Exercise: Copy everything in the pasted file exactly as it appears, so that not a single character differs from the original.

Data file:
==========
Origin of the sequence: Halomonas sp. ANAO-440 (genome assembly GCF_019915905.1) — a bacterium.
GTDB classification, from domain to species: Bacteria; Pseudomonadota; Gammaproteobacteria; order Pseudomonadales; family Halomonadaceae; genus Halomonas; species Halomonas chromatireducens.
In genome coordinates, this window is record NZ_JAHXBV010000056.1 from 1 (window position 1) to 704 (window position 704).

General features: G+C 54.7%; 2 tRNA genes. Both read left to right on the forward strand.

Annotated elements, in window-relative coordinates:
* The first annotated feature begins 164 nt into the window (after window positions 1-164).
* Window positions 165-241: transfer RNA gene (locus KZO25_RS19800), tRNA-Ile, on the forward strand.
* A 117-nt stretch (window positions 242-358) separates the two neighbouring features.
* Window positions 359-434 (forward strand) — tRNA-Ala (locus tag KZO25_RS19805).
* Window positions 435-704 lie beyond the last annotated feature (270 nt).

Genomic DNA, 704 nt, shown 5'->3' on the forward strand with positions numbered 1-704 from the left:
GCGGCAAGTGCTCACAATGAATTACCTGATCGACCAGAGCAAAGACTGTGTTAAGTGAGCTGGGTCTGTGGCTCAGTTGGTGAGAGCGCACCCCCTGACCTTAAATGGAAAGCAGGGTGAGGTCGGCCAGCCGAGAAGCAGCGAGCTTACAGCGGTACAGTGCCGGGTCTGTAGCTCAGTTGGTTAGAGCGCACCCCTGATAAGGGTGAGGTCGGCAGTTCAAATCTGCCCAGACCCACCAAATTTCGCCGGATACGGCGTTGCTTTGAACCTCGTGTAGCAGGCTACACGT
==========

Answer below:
Origin of the sequence: Halomonas sp. ANAO-440 (genome assembly GCF_019915905.1) — a bacterium.
GTDB classification, from domain to species: Bacteria; Pseudomonadota; Gammaproteobacteria; order Pseudomonadales; family Halomonadaceae; genus Halomonas; species Halomonas chromatireducens.
In genome coordinates, this window is record NZ_JAHXBV010000056.1 from 1 (window position 1) to 704 (window position 704).

General features: G+C 54.7%; 2 tRNA genes. Both read left to right on the forward strand.

Annotated elements, in window-relative coordinates:
* The first annotated feature begins 164 nt into the window (after window positions 1-164).
* Window positions 165-241: transfer RNA gene (locus KZO25_RS19800), tRNA-Ile, on the forward strand.
* A 117-nt stretch (window positions 242-358) separates the two neighbouring features.
* Window positions 359-434 (forward strand) — tRNA-Ala (locus tag KZO25_RS19805).
* Window positions 435-704 lie beyond the last annotated feature (270 nt).

Genomic DNA, 704 nt, shown 5'->3' on the forward strand with positions numbered 1-704 from the left:
GCGGCAAGTGCTCACAATGAATTACCTGATCGACCAGAGCAAAGACTGTGTTAAGTGAGCTGGGTCTGTGGCTCAGTTGGTGAGAGCGCACCCCCTGACCTTAAATGGAAAGCAGGGTGAGGTCGGCCAGCCGAGAAGCAGCGAGCTTACAGCGGTACAGTGCCGGGTCTGTAGCTCAGTTGGTTAGAGCGCACCCCTGATAAGGGTGAGGTCGGCAGTTCAAATCTGCCCAGACCCACCAAATTTCGCCGGATACGGCGTTGCTTTGAACCTCGTGTAGCAGGCTACACGT